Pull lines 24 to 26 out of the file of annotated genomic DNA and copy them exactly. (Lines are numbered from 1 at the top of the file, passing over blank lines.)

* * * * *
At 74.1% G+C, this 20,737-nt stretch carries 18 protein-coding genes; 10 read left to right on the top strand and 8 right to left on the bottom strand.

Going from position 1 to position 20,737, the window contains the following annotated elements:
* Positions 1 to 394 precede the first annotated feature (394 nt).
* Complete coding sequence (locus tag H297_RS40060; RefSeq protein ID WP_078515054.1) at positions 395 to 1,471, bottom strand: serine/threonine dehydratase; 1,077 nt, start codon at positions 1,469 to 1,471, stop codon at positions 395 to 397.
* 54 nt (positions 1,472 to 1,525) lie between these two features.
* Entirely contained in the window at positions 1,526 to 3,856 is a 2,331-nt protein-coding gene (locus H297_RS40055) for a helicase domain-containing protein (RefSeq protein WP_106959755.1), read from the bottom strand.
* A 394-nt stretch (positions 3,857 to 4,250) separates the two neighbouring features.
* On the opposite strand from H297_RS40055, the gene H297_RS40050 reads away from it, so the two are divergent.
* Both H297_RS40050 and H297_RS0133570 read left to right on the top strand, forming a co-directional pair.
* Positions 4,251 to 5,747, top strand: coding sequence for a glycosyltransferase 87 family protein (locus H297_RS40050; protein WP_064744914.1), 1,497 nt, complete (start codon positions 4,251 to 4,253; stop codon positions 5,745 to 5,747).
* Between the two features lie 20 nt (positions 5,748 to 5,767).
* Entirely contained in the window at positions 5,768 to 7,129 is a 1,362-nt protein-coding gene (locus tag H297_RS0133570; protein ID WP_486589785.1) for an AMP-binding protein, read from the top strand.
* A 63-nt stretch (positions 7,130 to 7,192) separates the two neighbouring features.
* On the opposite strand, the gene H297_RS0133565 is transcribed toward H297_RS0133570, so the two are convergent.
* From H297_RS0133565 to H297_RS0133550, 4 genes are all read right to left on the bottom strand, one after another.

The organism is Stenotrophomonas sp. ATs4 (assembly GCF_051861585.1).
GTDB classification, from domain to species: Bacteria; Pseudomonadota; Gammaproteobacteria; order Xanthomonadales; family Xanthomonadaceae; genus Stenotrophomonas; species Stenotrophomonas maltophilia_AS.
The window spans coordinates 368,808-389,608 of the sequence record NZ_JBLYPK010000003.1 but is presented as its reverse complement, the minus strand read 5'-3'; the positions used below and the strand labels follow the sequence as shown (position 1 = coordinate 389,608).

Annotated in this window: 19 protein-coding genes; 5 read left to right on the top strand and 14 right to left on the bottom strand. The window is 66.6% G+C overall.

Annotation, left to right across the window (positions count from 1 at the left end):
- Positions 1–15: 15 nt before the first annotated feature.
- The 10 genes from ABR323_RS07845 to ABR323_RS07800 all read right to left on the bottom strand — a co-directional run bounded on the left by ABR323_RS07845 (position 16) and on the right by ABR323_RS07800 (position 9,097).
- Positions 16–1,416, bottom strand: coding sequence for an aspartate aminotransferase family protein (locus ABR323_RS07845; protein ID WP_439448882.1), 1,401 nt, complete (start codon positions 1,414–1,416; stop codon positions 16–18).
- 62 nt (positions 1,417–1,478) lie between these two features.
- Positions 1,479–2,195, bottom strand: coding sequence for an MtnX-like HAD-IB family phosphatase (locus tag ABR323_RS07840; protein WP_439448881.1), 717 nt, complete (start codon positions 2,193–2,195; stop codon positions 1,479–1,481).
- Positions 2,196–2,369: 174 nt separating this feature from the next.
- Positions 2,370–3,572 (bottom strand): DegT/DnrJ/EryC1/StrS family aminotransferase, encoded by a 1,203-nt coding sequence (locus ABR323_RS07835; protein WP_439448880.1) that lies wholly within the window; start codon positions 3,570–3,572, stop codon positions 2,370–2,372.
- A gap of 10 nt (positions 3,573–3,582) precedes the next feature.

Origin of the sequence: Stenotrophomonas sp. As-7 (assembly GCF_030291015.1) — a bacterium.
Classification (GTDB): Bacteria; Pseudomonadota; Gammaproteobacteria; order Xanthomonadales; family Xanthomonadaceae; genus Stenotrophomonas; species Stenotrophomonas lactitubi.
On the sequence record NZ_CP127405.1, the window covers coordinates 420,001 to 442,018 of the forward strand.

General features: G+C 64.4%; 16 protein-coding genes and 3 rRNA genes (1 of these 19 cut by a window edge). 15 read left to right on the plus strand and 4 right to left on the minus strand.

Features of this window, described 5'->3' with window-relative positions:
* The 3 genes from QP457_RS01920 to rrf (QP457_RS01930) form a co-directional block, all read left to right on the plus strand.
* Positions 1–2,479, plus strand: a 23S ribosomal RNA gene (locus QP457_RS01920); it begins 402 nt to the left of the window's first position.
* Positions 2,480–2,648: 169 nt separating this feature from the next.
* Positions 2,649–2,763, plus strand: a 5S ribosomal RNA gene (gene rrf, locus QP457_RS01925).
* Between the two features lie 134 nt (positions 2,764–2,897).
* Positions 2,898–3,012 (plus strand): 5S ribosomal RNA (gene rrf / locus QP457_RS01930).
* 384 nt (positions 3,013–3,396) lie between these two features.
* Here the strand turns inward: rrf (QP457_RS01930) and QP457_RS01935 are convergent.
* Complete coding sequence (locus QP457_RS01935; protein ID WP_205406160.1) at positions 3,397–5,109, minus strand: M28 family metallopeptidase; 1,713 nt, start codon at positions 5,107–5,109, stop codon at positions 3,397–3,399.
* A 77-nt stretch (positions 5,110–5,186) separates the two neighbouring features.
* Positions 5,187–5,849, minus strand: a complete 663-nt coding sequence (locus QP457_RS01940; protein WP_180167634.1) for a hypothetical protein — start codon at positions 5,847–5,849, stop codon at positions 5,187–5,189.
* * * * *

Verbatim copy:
- 62 nt (positions 1,417–1,478) lie between these two features.
- Positions 1,479–2,195, bottom strand: coding sequence for an MtnX-like HAD-IB family phosphatase (locus tag ABR323_RS07840; protein WP_439448881.1), 717 nt, complete (start codon positions 2,193–2,195; stop codon positions 1,479–1,481).
- Positions 2,196–2,369: 174 nt separating this feature from the next.